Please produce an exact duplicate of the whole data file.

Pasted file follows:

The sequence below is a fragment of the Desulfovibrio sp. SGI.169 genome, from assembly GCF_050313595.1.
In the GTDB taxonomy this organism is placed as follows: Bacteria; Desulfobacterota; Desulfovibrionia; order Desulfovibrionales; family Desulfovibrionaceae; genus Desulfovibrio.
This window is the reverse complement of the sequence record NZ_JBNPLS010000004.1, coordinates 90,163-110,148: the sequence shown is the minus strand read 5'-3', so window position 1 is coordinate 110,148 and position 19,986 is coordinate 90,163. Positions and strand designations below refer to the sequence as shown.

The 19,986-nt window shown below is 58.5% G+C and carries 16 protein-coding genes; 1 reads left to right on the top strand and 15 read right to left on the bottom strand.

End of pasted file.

The sequence below is a fragment of the Desulfovibrio sp. SGI.169 genome, from assembly GCF_050313595.1.
In the GTDB taxonomy this organism is placed as follows: Bacteria; Desulfobacterota; Desulfovibrionia; order Desulfovibrionales; family Desulfovibrionaceae; genus Desulfovibrio.
This window is the reverse complement of the sequence record NZ_JBNPLS010000004.1, coordinates 90,163-110,148: the sequence shown is the minus strand read 5'-3', so window position 1 is coordinate 110,148 and position 19,986 is coordinate 90,163. Positions and strand designations below refer to the sequence as shown.

The 19,986-nt window shown below is 58.5% G+C and carries 16 protein-coding genes; 1 reads left to right on the top strand and 15 read right to left on the bottom strand.